Monday, November 29, 2010

Tips for a Successful Semester End

In your work I will be looking for what you have imagineered (imagined+engineered) individually. Some features that I will be looking for include:

particle systems
animation (motion, avatars, camera)
machinima (videos)
conceptual depth
quality of documentation
visual appeal
complexity of models
overall class/project effort
quality of textures

It is not necessary to earn high marks in (or even include) every category. Since each project is very individual, I will be looking for your personal style, your SL tech smarts, problem solving skills, vision as well as completion of what you set out to do.

If you sent a large part of your time modeling in Maya, or scripting, please state so in your documentation or during your presentation.

As stated in the syllabus, you will be “graded” on your

4 writing samples
4 images
4 videos
in addition, much can be revealed in your inclass demo/presentation on December 13.
Your "final project" can and should supercede some or all of the previous assignments. I will base my opinion on the aggregate effort you have made in class, but focussing on your final presentation plus your documentation.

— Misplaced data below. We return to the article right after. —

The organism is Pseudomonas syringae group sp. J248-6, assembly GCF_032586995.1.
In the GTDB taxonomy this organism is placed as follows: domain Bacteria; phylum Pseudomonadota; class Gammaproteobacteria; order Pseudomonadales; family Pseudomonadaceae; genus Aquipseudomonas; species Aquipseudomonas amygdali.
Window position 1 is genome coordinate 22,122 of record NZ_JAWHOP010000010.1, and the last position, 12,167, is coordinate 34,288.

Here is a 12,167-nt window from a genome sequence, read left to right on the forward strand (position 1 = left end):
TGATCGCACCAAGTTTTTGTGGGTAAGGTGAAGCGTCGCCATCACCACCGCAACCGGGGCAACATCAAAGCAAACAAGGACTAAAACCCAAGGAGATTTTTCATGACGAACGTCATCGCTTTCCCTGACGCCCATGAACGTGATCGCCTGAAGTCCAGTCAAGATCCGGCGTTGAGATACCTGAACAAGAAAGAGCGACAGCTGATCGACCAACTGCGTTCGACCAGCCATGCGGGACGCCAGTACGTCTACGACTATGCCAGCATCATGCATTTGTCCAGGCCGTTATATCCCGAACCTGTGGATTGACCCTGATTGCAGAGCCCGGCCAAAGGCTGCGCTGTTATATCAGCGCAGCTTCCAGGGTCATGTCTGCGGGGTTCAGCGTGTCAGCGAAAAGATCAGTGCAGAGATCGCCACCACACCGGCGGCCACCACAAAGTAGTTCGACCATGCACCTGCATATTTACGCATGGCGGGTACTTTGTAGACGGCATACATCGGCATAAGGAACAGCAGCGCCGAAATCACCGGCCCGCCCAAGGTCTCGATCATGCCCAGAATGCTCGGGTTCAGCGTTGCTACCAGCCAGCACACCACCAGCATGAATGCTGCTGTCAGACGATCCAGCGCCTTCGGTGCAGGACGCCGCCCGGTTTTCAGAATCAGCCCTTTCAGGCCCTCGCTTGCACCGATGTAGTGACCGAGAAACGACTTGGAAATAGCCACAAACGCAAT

All final documentation will be due on the blog (or linked from the blog) by Dec 20, 2010, 4pm. For due consideration of grading, please leave your things on Second Life and ont he blog until January 1, 2011. We will have use of the land through February for those of you who want to show and tell or if you need more time to archive your projects.

The presentation is also part of your grade for participation; this is required. You should show most, if not all of your completed work. In preparing for your presentation, please practice it. Make sure your videos, images, objects and build are accessible and ready. While you are not required to do a powerpoint-like presentation, per se, it can be a helpful tool for you to organize your thoughts. At the very least, have an outline of what you are going to demonstrate. Your video documentation can be shown as part of your presentation.

Here is also a tip: please do not call attention to the things you didn;'t do, or planned to do, or didn;t have time to do. Your presentation should be about what you DID do. Even if yours is a work in progress, please spend the majority of your time talking about what we are looking at, not something else that isn't finished yet.

Good documentation of a scaled-down project can be just as rewarding as a large project, given the time, and shared resources (or lack thereof) we have at our disposal.

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